ght about game to express their thanks."
Paterno is heavily involved in
ently. and fundraising and, Spanier says, often sits
iy of Penn in on strategy sessions with the school's
anier said top brass. Spanier, in fact, said that's
at Happy one of the reasons Paterno is still coach-
ing.
portant he "One of the main reasons he contin-
fortunate ues to coach into his 70s is not so much
State at a because of football," said Spanier, who
te that is was on the Penn State faculty from
ngs such 1973-82,,"but because of the opportun-
ns games, ties football gives him to help the rest of
ything he the university."

AP PNOM
Penn State coach Joe Patemo celebrated his 300th last week, but the 71year-old 0
knows the storied history between his Nittany Lons and Pittsburgh, who meet Saturday.
Vols try to end streak
against rival Florida

KNOXVILLE, Tenn. (AP) -
There'll be no drastic measures taken
by coach Phillip Fulmer to end
Tennessee's five-game losing streak
against Florida.
"I'm not going to stand on my head
and eat bugs and shave my hair or
anything like that," Fulmer said as
the sixth-ranked Volunteers (1-0)
prepared for their annual
Southeastern Conference showdown
against the second-ranked Gators (2-
0).
Any of those might be tempting
options for a coach who is 54-6
against the rest of the world but just
1-5 against Steve Spurrier's Gators,
but Fulmer believes in treating all
games alike.
"You recruit well, you coach em
hard, you play as hard as you can
play, and hopefully you win," he
said. "That's been an awfully good
formula for us in the rest of our
games."
It worked against Alabama, the
Vols' nemesis before the emergence
of Florida, but so far it hasn't been
too helpful against the Gators.
"I think it's really important for us
to get over this hurdle of Florida,"
Fulmer admitted. "We're in the same
division, and all the consequences
puts a special emphasis on this game.
"Certainly there's a passion to win
this game, but there's a passion to
win every game. If you look at our
consistency over a period of time
we've gotten that done except for
Florida. Obviously that turns the
knob up a little bit more."
Tennessee last year and Florida in
1992 proved it is possible for the
loser of this game to win the SEC
Eastern Division title.
But that requires at least two sub-
sequent losses by the game winner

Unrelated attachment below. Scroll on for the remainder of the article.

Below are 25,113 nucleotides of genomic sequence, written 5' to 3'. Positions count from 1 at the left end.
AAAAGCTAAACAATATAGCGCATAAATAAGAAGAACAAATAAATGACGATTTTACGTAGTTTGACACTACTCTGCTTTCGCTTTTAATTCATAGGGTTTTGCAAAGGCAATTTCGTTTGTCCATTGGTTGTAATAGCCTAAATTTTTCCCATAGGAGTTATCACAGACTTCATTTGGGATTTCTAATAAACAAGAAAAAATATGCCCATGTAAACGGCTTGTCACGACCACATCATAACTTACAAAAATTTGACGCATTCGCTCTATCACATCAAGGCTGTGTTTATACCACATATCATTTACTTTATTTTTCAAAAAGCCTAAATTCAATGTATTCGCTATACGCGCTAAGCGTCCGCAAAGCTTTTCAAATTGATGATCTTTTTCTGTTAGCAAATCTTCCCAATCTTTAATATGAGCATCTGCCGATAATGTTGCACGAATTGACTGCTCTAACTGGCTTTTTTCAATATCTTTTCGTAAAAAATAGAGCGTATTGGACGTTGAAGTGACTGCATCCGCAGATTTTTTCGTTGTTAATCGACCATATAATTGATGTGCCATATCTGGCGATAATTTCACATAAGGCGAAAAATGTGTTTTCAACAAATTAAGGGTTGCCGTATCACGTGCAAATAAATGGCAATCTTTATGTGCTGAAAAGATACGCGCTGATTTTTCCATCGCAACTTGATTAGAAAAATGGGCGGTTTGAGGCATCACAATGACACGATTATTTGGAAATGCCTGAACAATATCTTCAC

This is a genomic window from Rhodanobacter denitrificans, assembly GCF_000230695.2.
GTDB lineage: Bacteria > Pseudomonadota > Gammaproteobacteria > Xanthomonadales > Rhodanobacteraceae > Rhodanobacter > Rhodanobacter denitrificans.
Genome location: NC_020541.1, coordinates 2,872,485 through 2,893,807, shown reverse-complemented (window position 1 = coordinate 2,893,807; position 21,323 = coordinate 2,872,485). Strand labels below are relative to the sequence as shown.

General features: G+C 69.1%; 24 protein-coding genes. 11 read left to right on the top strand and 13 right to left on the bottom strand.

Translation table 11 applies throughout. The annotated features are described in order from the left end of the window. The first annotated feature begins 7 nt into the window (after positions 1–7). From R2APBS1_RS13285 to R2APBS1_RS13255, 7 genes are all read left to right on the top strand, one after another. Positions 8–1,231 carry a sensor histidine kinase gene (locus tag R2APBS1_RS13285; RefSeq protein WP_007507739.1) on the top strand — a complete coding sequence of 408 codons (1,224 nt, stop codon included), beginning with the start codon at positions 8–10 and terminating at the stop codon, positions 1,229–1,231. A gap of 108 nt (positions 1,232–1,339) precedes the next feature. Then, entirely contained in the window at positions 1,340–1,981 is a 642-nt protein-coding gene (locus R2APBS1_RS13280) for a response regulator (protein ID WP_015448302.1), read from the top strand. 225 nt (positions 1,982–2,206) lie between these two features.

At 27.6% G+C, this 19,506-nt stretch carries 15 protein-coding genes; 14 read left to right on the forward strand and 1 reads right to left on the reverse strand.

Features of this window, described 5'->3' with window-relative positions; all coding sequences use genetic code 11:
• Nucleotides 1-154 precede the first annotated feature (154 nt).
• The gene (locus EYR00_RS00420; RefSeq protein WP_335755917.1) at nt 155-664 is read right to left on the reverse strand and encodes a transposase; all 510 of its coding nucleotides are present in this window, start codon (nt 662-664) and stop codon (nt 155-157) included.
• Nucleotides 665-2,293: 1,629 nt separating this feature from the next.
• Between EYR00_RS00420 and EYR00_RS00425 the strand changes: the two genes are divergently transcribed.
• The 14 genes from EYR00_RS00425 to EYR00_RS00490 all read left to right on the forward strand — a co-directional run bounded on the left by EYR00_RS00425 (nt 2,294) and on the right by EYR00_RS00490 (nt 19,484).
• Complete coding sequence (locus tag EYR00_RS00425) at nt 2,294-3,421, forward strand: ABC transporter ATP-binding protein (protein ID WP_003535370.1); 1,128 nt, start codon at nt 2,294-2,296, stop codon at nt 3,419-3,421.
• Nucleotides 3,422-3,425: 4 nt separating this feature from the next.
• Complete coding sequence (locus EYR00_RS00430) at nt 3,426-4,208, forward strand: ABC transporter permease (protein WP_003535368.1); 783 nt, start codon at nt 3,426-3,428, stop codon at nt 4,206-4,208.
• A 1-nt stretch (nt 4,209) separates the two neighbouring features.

and an undefeated run through the
rest of the league by the loser, and
nobody wants to count on that hap-
pening.

"I know it's been somewhat of a
frustration the last five years, and *
know our team is looking forward to
working diligently to change that,"
Fulmer said. "I like the way our kids
have gone about preparing."
As was the case during Alabama's
nine-year non-losing streak against
the Vols (there was one tie), Fulmer
gets asked every year if the Gators
simply have Tennessee's number, if
the Vols are too psyched out to pla*
well.
"I don't think we've been uptight,"
Fulmer said. "You've got to give
Florida credit."
There are three significant differ-
ences in the Tennessee team that will
play Saturday in Knoxville and the
one that lost 33-20 a year ago in
Gainesville.
One, tailback Jamal Lewis was
still so green last year that he carried
the ball only five times for I11 yard*
He has since gained 1,442 yards. He
may not add anything to that total
against the Gators, but it's a safe bet
he'll get more than five chances to
try.
"Our ability to run the football
certainly gives the head coach a lot
more confidence," Fulmer said.
Two, the offensive line is more set-
tled and experienced than a year ago
when the Gators held the Vols to 4
yards on the ground.
And third, Peyton Manning is gone
at quarterback. As successful as
Manning was in his career at
Tennessee, he never led the Vols to
victory over Florida. Now it's Tee
Martin's turn to try.
"Tee gives us a dimension we
haven't had here. It's not a bad
thought for Tee to pull it down and
try to make something happen,"
Fulmer said. "We don't want to gec
him hurt, either, so we'll limit the
number of times he carries it, but he
has added a dimension to our offense
we haven't had the last three years."